You pay your debts on time to protect your credit.

But as one Calgary man found out, companies you don't owe can still impact your credit.

Robert Hill went to his bank to discuss a second mortgage. The bank told him he'd better pay off a $36,000 lien Sears put on his house first. Hill was dumbfounded.

"If someone owed me $36,000, I'd be sending them a letter about it, I'd be picking up the phone and calling them about it. None of that went on," he says.

Hill, who happened to have a Sears charge account tried to figure out what happened.

He says he called Sears.

But the service rep said his account was current and there was nothing in his file.

He pulled the title report on his home and called the law firm that filed the lien on Sears' behalf.

He says it didn't take long to figure out Sears' collection lawyers had the wrong Robert Hill.

Robert James Hill owed sears a $36,000 court judgment. But the lawyers found Robert Paul Hill's house and slapped a lien on it, even though his middle name, birth date and social insurance number don't match the debtor's.

Hill's lawyer wrote a letter to Sears' lawyers, who removed the lien from Hill's title.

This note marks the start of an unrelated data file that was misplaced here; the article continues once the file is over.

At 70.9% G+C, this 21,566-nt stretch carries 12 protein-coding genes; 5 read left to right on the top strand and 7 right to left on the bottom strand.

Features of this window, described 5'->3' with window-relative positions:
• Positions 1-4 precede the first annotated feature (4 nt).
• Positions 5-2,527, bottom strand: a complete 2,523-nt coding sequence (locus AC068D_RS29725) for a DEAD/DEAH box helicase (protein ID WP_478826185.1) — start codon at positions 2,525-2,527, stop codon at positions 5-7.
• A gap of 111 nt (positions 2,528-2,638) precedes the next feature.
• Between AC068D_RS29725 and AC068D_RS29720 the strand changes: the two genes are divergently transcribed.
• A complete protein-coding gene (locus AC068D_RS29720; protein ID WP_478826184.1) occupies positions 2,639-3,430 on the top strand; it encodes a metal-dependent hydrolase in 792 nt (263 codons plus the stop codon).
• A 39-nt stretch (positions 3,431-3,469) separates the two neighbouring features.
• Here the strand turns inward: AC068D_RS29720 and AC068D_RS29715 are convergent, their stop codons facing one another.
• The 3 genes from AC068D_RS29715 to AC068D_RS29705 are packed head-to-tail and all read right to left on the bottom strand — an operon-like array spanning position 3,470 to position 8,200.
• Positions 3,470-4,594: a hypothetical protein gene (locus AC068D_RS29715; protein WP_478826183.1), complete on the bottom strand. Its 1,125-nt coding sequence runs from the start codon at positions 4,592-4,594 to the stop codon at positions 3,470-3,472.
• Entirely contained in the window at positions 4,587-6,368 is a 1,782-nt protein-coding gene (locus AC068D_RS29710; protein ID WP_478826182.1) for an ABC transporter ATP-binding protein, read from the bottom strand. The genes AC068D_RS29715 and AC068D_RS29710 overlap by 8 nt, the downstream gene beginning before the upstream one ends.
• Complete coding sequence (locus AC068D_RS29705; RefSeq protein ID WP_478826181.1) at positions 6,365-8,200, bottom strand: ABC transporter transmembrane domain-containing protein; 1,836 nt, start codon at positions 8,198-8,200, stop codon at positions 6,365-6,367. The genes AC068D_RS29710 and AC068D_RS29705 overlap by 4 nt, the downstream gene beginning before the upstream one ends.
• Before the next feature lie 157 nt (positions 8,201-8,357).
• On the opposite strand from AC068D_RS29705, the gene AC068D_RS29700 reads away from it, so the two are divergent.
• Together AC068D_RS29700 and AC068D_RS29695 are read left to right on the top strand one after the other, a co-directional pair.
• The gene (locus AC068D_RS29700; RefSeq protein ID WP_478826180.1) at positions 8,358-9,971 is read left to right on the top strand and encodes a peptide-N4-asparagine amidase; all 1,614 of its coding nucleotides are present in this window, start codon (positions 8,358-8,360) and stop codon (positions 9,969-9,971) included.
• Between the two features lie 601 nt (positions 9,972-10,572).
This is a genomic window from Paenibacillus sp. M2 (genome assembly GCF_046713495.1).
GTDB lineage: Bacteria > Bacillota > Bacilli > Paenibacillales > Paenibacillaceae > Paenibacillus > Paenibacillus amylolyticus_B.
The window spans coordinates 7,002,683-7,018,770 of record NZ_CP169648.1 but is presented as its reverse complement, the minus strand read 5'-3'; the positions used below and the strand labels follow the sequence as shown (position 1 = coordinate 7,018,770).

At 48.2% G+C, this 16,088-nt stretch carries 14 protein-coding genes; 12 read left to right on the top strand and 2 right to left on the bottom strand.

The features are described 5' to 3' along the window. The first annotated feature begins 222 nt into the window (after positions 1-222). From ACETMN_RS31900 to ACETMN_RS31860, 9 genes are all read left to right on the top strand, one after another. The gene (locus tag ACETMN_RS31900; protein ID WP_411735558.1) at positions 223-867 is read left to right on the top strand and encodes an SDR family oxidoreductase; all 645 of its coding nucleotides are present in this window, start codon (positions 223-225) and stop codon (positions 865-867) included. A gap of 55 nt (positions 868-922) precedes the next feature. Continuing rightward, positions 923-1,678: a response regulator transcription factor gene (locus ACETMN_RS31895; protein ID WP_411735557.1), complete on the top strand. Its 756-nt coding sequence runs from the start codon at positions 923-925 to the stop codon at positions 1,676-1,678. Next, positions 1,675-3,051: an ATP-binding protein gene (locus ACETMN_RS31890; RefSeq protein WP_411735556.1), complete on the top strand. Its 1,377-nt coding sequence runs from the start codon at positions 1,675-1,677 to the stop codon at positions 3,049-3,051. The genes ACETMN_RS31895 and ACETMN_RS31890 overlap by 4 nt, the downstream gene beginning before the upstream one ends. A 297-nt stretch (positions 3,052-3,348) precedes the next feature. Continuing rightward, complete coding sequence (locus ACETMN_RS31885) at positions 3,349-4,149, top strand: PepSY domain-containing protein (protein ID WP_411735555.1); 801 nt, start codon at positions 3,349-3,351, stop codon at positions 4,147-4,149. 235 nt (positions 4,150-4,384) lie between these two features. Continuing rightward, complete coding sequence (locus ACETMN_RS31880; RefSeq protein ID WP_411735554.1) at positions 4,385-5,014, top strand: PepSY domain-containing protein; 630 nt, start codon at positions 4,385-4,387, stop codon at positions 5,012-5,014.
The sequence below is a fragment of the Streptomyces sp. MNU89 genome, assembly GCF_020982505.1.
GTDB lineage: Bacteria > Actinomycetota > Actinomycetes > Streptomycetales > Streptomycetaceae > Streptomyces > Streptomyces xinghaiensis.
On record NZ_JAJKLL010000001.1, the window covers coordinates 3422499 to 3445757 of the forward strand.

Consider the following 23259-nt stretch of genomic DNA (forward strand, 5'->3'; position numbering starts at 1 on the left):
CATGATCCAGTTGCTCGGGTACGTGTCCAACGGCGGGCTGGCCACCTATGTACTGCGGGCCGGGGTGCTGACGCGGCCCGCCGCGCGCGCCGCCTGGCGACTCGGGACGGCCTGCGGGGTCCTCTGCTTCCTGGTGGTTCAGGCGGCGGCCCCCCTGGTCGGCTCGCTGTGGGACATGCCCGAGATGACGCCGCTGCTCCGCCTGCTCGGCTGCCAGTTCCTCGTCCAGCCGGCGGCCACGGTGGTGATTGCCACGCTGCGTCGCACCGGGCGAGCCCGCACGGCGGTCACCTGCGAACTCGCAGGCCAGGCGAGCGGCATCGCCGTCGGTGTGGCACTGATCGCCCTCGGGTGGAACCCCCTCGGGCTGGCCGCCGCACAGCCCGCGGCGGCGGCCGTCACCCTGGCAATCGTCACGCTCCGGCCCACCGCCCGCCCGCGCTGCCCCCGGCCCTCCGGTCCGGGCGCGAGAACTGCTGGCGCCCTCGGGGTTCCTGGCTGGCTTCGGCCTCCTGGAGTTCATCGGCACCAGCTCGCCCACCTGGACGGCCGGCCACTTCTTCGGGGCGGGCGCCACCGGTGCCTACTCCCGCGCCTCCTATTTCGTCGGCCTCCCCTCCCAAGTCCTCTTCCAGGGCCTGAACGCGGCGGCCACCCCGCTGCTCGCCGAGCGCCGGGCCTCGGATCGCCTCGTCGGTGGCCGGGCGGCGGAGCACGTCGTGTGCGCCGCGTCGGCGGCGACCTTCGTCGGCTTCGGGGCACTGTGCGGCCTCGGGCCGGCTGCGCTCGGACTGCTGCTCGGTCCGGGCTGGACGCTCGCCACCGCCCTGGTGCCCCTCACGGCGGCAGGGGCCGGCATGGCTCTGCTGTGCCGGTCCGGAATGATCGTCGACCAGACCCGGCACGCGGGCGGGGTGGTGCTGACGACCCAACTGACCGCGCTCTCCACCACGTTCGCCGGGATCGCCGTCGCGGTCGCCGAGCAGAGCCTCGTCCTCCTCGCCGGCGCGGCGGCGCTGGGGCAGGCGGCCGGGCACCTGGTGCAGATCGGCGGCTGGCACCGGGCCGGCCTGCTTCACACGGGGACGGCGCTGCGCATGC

But ensuring there were no lingering black marks on his credit bureau reports was another story.

Sears' lawyers sent Transunion and Equifax information about its mistake, but no one would give Hill what he wanted - assurance that his credit bureau reports were clean. Rather, Hill was told either he or his lawyer would have to do that.

A Sears spokesman declined an on-camera interview, but sent an email in response, saying: "Transunion and Equifax both confirmed to us that there is nothing in Mr. Hill's file regarding Sears that would negatively affect his credit file. We sent a letter to Mr. Hill confirming both these conversations and (Sears) will reach out to him with a goodwill gesture that we hope he finds satisfactory."

The Fair Trading Act and Credit and Personal Reports regulation ensure you have the right to find out what's in your credit file.

The agency must provide all the info in your file as of that date, where the information came from, unless it's obvious and who has received a copy of your report in the last six months.

When requested, a reporting agency must provide you with a report once a year at no charge.

If you believe an item isn't accurate or complete, you should write a statement of 100 words or less to protest the information. The agency must check the accuracy or completeness of the information and within 45 days it must confirm, correct, add to or delete the information in question.

If the agency corrects, adds to or deletes information, it must tell you and everyone who received your report within the last six months.

For tips on how to check your credit, go to the Service Alberta website.